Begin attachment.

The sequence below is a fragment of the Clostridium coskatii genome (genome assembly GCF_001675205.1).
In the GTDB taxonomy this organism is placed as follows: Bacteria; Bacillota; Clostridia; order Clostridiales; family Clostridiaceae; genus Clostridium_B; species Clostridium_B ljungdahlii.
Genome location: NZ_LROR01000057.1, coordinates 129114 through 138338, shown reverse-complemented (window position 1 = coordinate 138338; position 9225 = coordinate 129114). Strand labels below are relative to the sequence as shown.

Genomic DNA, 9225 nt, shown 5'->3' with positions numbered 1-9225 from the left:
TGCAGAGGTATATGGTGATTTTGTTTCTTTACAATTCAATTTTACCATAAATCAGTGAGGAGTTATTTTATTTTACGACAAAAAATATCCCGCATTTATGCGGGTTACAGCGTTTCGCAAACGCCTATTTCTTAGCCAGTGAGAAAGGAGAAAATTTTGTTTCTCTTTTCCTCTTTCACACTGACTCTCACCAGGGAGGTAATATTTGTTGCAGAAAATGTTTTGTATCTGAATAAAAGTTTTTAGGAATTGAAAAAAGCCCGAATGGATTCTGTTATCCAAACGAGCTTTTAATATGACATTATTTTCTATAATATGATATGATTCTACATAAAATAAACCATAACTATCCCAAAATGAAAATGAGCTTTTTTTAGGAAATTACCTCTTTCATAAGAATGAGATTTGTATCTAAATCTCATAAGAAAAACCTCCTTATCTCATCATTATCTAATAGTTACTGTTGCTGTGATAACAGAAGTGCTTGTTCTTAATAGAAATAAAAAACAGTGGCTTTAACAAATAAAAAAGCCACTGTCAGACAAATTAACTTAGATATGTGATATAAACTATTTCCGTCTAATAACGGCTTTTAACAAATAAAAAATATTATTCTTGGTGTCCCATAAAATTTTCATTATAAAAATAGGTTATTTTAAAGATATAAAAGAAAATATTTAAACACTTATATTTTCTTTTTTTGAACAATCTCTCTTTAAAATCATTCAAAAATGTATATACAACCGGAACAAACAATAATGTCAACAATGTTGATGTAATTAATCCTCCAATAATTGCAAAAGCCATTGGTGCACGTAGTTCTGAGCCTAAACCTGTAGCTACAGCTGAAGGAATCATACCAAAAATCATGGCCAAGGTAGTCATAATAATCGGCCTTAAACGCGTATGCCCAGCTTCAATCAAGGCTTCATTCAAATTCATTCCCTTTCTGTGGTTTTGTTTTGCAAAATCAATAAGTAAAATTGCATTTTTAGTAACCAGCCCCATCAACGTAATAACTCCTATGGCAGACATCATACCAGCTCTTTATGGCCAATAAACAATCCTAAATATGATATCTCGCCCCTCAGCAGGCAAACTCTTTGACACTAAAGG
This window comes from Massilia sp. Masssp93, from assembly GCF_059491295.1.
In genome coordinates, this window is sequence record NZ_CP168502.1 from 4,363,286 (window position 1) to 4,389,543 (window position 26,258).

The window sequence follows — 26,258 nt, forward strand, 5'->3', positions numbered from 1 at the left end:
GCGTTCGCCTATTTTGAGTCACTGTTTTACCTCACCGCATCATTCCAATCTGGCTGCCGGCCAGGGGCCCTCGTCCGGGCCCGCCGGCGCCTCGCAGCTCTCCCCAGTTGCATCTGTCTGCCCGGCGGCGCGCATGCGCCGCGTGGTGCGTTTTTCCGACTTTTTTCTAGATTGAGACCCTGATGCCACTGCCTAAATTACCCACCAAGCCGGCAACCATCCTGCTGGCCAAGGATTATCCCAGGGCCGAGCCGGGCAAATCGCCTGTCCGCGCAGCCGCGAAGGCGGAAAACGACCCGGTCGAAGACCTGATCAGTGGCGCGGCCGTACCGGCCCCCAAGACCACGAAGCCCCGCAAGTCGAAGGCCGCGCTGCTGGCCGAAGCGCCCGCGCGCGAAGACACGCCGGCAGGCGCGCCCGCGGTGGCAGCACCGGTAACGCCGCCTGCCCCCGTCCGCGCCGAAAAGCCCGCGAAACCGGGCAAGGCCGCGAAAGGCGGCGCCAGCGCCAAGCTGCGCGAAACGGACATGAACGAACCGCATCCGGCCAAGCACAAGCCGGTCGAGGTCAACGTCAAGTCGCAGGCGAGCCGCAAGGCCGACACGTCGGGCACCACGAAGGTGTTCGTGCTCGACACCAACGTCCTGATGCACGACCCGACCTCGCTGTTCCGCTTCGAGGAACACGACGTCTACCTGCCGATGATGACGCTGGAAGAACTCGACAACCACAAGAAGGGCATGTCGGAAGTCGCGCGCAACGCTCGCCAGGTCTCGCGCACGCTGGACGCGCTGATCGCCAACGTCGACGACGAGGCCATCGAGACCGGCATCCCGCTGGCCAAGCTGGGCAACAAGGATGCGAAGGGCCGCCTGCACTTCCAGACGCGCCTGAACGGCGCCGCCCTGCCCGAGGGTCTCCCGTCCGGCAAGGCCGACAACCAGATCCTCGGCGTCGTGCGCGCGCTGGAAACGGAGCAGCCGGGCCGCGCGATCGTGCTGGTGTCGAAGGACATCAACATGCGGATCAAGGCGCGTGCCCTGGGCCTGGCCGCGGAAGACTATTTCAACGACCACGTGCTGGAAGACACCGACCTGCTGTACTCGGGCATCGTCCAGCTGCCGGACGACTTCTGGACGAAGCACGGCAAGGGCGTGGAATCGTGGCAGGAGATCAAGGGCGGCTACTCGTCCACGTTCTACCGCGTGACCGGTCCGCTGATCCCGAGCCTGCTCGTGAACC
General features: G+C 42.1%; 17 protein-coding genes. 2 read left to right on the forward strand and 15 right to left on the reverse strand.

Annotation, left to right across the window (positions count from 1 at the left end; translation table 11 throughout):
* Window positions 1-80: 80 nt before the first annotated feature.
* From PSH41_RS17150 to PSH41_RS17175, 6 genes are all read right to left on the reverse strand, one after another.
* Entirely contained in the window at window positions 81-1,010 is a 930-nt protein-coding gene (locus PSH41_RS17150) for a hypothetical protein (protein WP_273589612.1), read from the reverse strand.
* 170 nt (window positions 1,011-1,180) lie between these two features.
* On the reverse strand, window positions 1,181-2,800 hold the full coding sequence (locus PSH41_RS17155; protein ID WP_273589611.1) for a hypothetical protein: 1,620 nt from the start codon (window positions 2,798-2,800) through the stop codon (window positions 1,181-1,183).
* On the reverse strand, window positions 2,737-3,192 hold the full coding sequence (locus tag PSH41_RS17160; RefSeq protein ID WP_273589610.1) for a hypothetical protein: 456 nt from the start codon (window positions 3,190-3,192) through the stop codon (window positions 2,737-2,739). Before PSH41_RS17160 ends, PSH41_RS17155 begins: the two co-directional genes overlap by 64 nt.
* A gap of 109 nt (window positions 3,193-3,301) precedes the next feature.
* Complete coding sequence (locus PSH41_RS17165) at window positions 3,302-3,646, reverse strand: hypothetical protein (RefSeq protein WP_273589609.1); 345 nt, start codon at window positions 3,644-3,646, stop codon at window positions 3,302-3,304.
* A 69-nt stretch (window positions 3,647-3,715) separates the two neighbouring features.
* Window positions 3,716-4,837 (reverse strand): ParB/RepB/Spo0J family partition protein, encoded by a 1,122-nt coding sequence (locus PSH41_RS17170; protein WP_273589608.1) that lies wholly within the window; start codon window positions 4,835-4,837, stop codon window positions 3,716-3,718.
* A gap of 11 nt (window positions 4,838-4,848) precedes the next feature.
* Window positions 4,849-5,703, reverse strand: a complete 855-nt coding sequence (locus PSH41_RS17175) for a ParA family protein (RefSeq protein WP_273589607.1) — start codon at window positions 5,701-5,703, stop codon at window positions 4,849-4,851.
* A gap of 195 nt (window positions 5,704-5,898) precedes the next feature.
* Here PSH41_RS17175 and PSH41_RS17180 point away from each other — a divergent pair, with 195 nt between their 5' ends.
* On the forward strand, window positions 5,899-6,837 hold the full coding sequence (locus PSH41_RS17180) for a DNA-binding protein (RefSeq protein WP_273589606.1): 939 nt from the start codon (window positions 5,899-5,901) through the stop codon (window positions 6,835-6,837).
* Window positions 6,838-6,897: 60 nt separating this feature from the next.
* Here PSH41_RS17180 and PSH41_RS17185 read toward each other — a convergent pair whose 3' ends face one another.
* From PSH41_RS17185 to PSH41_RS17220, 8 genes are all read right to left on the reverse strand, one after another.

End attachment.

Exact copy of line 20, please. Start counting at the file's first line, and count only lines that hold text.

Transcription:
* A 69-nt stretch (window positions 3,647-3,715) separates the two neighbouring features.